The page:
Of course, besides reading, a writer must write. Writing is wonderfully forgiving. You can start over as many times as you need to. You can change and improve and reconstruct again and again and again, and truly the only way I know to “grow” a book is by rewriting. I have to just get something down, whatever it is, before I can start shaping it into what I hope it will become. That takes time. That takes tenacity. Anyone can say he wants to write a book. How many people actually do it? Only the stubborn ones.

And get into a writers’ group of some kind, whether it’s local or online. As the Bible says, iron sharpens iron. Other writers have experience that can help you, and you have experience that can help them. And there is no one who understands writers more than other writers. It’s good to know you’re not alone and that you’re not entirely crazy.

Excellent advice - all of it. Now for that off-the-cuff stuff I mentioned.


If you
could ask any person, living or dead, a random question – what question would you ask of whom?

Goodness, there are tons of things I’d like to know straight from those who were actually there, everything from asking Shakespeare if he really, really wrote all those plays himself to asking Michelangelo or da Vinci how in the world they did what they did. It’s hard to narrow it down to just one.

What crayon in the box describes you best on a good day? Bad day?

Hmmmm . . . on a good day it would have to be a breezy lemon-yellow, nothing orangy, just light and fresh and tangy. On a bad day? I don’t know what the color would be called, but it would be a muddy, gray-green-black mess. I don’t have many of those days.


Thank God for that – it sounds awful! What books are on your bedside table right now?

Road of Vanishing by Robin Hardy, From the Dust Returned by Ray Bradbury, Shadows of Lancaster County by Mindy Starns Clark, Ring for Jeeves by P. G. Wodehouse and, of course, The Holy Bible.

What would you do today if you knew you had only a week to live?

I don’t know. There are certainly many things I’d like to do and see before I leave this world. I’d love to explore the Smithsonian and the Library of Congress and the British Museum. I’d love to go to Disneyland or go to Canada to see some NHL games. I’d very much enjoy seeing England again or even going as far as someplace like China or Japan.

What would be the most important thing for me, though, would be to make sure my cats had a good, loving forever home, and that my family and friends knew how much I love them. And I’d want everyone to know that this wasn’t the end for me because of Jesus Christ.

What word annoys you more than any other?

“Quit.”

Not a good word, I agree. What “super power” would you like to borrow for awhile?

I’m not sure it’s actually a super power, but I’d love the ability to not need sleep for days or weeks at a time. Think of how much I’d get done!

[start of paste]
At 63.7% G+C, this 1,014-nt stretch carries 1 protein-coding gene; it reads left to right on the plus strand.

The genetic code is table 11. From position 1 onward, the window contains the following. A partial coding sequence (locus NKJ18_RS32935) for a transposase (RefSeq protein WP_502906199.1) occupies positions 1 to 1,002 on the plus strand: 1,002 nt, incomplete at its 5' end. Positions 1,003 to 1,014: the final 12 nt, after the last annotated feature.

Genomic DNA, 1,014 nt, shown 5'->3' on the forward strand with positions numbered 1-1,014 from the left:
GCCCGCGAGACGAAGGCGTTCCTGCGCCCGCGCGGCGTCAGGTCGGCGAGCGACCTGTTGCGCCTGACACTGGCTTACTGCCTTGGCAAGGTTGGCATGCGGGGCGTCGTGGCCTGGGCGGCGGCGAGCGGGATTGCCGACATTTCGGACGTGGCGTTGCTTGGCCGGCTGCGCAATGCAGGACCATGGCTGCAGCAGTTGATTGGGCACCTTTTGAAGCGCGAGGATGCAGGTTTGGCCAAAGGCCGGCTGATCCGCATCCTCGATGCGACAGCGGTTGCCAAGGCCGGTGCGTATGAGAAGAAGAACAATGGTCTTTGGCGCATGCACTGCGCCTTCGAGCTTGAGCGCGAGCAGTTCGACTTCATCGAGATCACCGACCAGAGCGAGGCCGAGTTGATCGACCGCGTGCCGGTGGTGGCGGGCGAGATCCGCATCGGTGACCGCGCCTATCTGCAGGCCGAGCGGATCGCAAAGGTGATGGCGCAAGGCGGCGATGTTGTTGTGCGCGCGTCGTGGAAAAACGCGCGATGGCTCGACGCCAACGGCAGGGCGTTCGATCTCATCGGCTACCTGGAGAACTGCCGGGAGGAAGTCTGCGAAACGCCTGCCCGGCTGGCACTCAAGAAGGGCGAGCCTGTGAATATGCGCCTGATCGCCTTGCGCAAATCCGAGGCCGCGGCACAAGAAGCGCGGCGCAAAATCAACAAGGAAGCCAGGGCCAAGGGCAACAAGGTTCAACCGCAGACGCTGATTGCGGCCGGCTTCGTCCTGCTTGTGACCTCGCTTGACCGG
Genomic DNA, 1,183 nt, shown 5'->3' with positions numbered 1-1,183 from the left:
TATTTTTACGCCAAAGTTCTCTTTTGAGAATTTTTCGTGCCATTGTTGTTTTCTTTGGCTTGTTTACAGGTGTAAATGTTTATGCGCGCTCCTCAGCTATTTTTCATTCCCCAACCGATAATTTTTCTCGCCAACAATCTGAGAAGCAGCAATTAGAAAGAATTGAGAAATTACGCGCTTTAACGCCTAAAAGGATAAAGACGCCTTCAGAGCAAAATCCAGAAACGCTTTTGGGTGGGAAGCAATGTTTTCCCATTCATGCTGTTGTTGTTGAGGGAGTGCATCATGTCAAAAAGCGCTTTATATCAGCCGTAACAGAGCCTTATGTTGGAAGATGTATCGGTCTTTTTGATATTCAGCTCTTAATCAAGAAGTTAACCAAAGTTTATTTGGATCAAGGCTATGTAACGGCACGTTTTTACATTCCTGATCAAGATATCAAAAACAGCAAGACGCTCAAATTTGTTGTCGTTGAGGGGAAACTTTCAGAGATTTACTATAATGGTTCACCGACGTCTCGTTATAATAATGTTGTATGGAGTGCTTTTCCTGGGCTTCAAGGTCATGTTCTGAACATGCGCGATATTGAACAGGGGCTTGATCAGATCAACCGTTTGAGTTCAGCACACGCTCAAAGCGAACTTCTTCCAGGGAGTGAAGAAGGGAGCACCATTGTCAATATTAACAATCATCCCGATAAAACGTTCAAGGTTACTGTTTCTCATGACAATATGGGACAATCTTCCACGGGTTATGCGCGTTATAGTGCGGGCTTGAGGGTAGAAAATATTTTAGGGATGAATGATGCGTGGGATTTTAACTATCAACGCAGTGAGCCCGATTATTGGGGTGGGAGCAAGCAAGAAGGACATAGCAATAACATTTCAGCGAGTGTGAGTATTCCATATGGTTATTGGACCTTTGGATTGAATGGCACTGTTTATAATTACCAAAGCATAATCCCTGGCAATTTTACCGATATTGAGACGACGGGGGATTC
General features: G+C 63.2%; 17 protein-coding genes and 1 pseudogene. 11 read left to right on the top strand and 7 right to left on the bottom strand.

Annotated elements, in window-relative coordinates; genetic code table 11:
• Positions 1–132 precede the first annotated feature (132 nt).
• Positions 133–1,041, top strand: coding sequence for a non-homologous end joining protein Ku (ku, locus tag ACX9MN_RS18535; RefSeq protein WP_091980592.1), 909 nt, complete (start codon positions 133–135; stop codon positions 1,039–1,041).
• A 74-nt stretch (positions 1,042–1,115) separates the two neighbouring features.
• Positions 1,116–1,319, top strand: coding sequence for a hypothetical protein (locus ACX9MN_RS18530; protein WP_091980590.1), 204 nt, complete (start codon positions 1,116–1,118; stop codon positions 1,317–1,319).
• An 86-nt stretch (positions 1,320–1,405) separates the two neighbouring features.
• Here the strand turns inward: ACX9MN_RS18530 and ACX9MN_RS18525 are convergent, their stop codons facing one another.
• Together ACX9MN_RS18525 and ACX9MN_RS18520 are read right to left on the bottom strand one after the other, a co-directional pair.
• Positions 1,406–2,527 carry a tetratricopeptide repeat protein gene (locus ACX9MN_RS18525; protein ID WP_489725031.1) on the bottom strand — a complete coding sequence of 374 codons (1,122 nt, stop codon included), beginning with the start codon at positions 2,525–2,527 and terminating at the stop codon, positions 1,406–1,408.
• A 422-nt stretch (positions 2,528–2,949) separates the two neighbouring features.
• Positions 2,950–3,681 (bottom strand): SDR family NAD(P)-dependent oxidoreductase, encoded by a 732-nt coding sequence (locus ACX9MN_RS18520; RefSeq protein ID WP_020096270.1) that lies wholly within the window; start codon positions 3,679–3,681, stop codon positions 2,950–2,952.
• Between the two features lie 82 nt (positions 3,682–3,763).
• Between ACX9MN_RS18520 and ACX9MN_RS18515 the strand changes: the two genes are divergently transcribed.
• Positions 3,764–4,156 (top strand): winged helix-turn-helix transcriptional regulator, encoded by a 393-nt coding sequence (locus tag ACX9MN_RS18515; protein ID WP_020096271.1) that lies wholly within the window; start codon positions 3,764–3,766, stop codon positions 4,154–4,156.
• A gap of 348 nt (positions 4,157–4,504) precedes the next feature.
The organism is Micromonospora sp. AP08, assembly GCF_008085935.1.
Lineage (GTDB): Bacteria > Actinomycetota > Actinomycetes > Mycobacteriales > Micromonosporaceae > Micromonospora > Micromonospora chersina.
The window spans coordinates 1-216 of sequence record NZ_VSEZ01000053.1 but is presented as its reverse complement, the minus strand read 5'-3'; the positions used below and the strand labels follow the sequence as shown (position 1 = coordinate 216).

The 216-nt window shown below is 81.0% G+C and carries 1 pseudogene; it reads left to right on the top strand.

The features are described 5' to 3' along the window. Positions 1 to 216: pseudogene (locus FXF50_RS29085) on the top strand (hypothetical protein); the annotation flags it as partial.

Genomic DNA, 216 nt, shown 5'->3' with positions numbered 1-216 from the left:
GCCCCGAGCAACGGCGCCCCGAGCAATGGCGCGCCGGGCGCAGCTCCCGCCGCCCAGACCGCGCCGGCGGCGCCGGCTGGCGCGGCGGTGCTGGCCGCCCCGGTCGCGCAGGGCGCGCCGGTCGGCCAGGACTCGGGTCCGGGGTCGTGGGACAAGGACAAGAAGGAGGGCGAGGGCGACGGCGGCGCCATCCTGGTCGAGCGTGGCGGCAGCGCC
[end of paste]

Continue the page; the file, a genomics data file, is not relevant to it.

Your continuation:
Share a grammatical pet peeve … go ahead, sound off.

I guess one that really grates on me is when someone uses the subjective case rather than the objective case. “John and I gave it to you” is correct. “You gave it to John and I” is incorrect. If you would use “me” as the object, then it would still be “me” when including others: “You gave it to John and me.”

Another big one for me is when someone uses the reflexive pronoun improperly. Only “you” can perform an action on “yourself.” So it’s proper to say “See the pastor or me after the service.” It’s not proper to say “See the pastor or myself after the service.” You can say “I saw myself in the mirror” but not “He saw myself in the mirror.”

I like the way you explained that – it’s sure to be a help to someone else who has difficulty deciding how to use those words. Now share a societal pet peeve…here’s your chance to blast ‘em.

It seems to me that, more and more, failure is rewarded by the government through subsidy, and success, through taxation, is punished. That encourages dependence and stagnation rather than independence and creativity.

Amen and amen! Thank you for hanging out at The Bookshelf for awhile, DeAnna. Where can my readers find your books?

At this point they can be a bit hard to find, though I believe you can still get them through Amazon and Barnes & Noble. I hope to have one of my new books out before too much longer.

We’ll be watching for it. Thanks again, and we hope you sell a million!


Step into time . . .

HISTORICAL FICTION by DeANNA JULIE DODSON


DeAnna has always been an avid reader and a lover of storytelling, whether on the page, the screen or the stage. This, along with her keen interest in history and her Christian faith, shows in her tales of love, forgiveness and triumph over adversity. A fifth-generation Texan, she makes her home north of Dallas with three spoiled cats. She is currently represented by Wendy Lawton of the Books & Such Literary Agency (wendy@booksandsuch.biz).

Notes in Review

GINGHAM MOUNTAIN

by Mary Connealy


The orphan train just pulled into the small town of Sour Springs, Texas. Grant races to the station, set on claiming any leftover children – those nobody else wants. He’s just in time to save two of them from a long, sad trip back to the orphanage.


But the train dropped off more than homeless children this time around. Along with two adorable but troubled kids, both of whom Grant falls in love with instantly, it left behind Hannah Cartwright. She’s a snippy little schoolmarm who’s bound and determined to prove the rather unkempt-looking rancher unfit to raise the houseful of younguns he’s rescued one (or several) at a time off the streets or the orphan train.